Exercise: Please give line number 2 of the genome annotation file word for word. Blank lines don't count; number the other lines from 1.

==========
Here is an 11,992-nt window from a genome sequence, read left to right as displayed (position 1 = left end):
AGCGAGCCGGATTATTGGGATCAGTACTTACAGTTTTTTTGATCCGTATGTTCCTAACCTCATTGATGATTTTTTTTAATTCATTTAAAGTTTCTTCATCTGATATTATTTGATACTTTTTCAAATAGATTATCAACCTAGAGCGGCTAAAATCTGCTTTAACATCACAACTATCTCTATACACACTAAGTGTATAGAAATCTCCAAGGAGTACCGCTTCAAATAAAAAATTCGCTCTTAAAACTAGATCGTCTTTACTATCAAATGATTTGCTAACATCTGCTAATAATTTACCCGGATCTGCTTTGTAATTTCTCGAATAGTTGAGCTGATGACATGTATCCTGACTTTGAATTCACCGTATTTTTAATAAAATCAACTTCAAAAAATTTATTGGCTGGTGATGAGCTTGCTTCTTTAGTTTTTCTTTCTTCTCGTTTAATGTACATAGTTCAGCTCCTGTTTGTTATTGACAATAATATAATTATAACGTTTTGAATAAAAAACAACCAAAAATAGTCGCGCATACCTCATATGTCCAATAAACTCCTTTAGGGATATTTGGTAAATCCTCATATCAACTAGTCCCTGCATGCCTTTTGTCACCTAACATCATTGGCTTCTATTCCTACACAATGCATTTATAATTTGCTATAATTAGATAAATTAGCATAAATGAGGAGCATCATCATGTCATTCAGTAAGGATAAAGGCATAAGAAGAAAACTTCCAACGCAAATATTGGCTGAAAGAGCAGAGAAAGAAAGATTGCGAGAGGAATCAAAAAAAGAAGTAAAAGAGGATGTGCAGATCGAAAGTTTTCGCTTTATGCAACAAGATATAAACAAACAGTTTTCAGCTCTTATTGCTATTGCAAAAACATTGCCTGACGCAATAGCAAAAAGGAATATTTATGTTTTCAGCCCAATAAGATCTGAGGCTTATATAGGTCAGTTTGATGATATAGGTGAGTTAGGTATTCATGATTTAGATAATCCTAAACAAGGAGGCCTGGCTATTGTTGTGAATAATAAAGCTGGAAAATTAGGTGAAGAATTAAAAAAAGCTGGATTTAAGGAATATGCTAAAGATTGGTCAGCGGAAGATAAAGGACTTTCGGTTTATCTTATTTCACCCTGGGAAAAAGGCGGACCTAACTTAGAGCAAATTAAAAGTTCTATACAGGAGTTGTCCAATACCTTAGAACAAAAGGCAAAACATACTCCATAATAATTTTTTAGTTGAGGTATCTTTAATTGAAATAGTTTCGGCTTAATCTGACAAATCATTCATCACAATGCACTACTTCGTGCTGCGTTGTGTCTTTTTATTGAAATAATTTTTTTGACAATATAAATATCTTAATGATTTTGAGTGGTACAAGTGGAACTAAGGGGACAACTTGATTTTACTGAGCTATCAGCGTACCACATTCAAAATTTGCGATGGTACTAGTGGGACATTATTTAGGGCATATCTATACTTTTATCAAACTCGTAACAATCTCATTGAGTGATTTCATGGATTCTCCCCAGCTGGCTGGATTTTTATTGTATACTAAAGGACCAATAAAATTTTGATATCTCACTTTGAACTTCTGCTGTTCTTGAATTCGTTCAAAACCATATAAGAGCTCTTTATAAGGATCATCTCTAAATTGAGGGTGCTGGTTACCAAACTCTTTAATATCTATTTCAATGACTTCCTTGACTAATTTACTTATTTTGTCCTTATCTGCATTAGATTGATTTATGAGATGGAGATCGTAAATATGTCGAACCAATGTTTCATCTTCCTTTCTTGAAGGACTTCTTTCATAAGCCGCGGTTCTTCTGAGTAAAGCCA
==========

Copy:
AGCGAGCCGGATTATTGGGATCAGTACTTACAGTTTTTTTGATCCGTATGTTCCTAACCTCATTGATGATTTTTTTTAATTCATTTAAAGTTTCTTCATCTGATATTATTTGATACTTTTTCAAATAGATTATCAACCTAGAGCGGCTAAAATCTGCTTTAACATCACAACTATCTCTATACACACTAAGTGTATAGAAATCTCCAAGGAGTACCGCTTCAAATAAAAAATTCGCTCTTAAAACTAGATCGTCTTTACTATCAAATGATTTGCTAACATCTGCTAATAATTTACCCGGATCTGCTTTGTAATTTCTCGAATAGTTGAGCTGATGACATGTATCCTGACTTTGAATTCACCGTATTTTTAATAAAATCAACTTCAAAAAATTTATTGGCTGGTGATGAGCTTGCTTCTTTAGTTTTTCTTTCTTCTCGTTTAATGTACATAGTTCAGCTCCTGTTTGTTATTGACAATAATATAATTATAACGTTTTGAATAAAAAACAACCAAAAATAGTCGCGCATACCTCATATGTCCAATAAACTCCTTTAGGGATATTTGGTAAATCCTCATATCAACTAGTCCCTGCATGCCTTTTGTCACCTAACATCATTGGCTTCTATTCCTACACAATGCATTTATAATTTGCTATAATTAGATAAATTAGCATAAATGAGGAGCATCATCATGTCATTCAGTAAGGATAAAGGCATAAGAAGAAAACTTCCAACGCAAATATTGGCTGAAAGAGCAGAGAAAGAAAGATTGCGAGAGGAATCAAAAAAAGAAGTAAAAGAGGATGTGCAGATCGAAAGTTTTCGCTTTATGCAACAAGATATAAACAAACAGTTTTCAGCTCTTATTGCTATTGCAAAAACATTGCCTGACGCAATAGCAAAAAGGAATATTTATGTTTTCAGCCCAATAAGATCTGAGGCTTATATAGGTCAGTTTGATGATATAGGTGAGTTAGGTATTCATGATTTAGATAATCCTAAACAAGGAGGCCTGGCTATTGTTGTGAATAATAAAGCTGGAAAATTAGGTGAAGAATTAAAAAAAGCTGGATTTAAGGAATATGCTAAAGATTGGTCAGCGGAAGATAAAGGACTTTCGGTTTATCTTATTTCACCCTGGGAAAAAGGCGGACCTAACTTAGAGCAAATTAAAAGTTCTATACAGGAGTTGTCCAATACCTTAGAACAAAAGGCAAAACATACTCCATAATAATTTTTTAGTTGAGGTATCTTTAATTGAAATAGTTTCGGCTTAATCTGACAAATCATTCATCACAATGCACTACTTCGTGCTGCGTTGTGTCTTTTTATTGAAATAATTTTTTTGACAATATAAATATCTTAATGATTTTGAGTGGTACAAGTGGAACTAAGGGGACAACTTGATTTTACTGAGCTATCAGCGTACCACATTCAAAATTTGCGATGGTACTAGTGGGACATTATTTAGGGCATATCTATACTTTTATCAAACTCGTAACAATCTCATTGAGTGATTTCATGGATTCTCCCCAGCTGGCTGGATTTTTATTGTATACTAAAGGACCAATAAAATTTTGATATCTCACTTTGAACTTCTGCTGTTCTTGAATTCGTTCAAAACCATATAAGAGCTCTTTATAAGGATCATCTCTAAATTGAGGGTGCTGGTTACCAAACTCTTTAATATCTATTTCAATGACTTCCTTGACTAATTTACTTATTTTGTCCTTATCTGCATTAGATTGATTTATGAGATGGAGATCGTAAATATGTCGAACCAATGTTTCATCTTCCTTTCTTGAAGGACTTCTTTCATAAGCCGCGGTTCTTCTGAGTAAAGCCA